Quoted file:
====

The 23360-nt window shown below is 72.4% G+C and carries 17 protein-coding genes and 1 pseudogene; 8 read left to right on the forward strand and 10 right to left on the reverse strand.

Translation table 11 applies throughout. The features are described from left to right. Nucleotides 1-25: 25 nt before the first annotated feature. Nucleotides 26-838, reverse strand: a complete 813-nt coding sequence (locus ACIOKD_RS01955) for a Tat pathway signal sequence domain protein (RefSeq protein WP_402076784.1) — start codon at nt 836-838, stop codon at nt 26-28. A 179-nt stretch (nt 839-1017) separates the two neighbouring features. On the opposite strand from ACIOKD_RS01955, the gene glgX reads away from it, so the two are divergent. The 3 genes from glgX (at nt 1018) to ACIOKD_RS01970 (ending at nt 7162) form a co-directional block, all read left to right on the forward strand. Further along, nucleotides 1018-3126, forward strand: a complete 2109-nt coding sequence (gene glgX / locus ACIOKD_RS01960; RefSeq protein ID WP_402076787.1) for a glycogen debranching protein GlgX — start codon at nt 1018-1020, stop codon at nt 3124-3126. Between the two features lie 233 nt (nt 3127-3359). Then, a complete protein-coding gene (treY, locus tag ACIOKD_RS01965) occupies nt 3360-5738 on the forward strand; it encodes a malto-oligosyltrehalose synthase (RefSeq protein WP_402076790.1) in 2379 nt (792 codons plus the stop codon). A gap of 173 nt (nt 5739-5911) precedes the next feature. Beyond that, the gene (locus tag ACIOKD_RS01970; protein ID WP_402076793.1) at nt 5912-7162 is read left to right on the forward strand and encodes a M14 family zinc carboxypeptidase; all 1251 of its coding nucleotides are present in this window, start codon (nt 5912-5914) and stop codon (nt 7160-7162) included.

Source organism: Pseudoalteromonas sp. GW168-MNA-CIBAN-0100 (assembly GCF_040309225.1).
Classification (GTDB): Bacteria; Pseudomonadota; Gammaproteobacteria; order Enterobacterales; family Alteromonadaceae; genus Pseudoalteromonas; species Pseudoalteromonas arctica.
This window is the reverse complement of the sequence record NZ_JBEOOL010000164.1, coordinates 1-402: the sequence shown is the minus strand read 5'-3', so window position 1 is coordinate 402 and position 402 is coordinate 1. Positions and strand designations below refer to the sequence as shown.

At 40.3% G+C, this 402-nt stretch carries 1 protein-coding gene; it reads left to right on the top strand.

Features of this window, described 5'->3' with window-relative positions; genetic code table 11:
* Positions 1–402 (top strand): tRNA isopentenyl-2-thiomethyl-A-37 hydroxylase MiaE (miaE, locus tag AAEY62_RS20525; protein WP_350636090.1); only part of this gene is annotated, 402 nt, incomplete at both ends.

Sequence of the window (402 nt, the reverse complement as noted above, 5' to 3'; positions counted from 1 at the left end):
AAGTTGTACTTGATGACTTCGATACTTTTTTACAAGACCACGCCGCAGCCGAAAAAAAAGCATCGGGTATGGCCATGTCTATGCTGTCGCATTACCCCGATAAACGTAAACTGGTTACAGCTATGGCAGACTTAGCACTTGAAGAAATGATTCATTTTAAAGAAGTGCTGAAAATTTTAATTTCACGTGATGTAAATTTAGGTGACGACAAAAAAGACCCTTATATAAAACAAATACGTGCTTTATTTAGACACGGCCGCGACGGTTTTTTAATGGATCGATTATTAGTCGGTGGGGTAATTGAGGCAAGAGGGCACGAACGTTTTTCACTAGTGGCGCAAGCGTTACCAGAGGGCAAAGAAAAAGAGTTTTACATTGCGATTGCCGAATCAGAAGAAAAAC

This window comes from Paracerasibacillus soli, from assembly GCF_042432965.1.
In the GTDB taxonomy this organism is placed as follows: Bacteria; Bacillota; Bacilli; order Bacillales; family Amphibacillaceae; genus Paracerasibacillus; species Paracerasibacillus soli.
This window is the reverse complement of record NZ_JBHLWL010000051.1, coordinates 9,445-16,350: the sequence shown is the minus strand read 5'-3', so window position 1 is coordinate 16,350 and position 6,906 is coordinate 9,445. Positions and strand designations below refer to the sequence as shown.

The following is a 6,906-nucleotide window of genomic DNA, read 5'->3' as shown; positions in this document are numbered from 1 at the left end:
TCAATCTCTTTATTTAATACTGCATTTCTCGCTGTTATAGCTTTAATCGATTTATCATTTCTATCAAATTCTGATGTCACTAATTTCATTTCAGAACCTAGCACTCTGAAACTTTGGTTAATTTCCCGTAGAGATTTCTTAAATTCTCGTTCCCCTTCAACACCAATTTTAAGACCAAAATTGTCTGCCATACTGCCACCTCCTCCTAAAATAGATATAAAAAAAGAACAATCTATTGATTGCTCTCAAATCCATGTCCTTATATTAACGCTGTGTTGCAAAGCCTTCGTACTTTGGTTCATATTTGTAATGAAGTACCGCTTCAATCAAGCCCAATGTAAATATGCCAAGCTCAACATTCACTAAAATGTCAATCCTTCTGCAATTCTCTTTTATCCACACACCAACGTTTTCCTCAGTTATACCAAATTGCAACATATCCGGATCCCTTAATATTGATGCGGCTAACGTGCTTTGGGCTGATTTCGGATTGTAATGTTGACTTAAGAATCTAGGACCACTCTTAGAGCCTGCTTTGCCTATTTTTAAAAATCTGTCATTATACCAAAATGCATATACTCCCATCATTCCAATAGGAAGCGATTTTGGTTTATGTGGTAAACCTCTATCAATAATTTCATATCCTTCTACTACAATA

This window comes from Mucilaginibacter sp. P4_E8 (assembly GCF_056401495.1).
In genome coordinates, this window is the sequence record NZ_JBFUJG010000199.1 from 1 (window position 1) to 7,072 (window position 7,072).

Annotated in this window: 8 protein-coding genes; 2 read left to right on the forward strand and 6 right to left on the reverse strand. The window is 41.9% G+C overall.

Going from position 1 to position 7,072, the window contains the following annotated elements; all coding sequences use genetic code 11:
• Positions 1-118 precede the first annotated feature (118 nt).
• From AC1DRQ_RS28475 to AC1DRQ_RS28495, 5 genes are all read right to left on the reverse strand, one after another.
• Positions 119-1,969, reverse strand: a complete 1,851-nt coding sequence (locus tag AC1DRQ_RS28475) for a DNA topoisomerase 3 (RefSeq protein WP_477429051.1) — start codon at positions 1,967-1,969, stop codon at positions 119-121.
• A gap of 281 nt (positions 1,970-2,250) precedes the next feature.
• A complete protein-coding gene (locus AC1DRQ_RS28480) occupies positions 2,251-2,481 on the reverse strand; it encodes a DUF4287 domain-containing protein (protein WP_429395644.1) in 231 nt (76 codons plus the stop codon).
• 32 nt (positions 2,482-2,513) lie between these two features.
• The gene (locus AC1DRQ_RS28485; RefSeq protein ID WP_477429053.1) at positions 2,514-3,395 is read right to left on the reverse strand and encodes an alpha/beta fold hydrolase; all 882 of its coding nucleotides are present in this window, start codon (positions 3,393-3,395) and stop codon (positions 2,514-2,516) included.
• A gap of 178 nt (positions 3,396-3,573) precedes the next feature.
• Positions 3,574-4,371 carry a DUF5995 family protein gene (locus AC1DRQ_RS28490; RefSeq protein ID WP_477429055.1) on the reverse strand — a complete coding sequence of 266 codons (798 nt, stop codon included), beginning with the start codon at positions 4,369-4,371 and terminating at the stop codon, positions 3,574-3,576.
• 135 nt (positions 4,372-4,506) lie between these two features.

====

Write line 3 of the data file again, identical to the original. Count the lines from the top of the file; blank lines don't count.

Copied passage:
Source organism: Pseudoalteromonas sp. GW168-MNA-CIBAN-0100 (assembly GCF_040309225.1).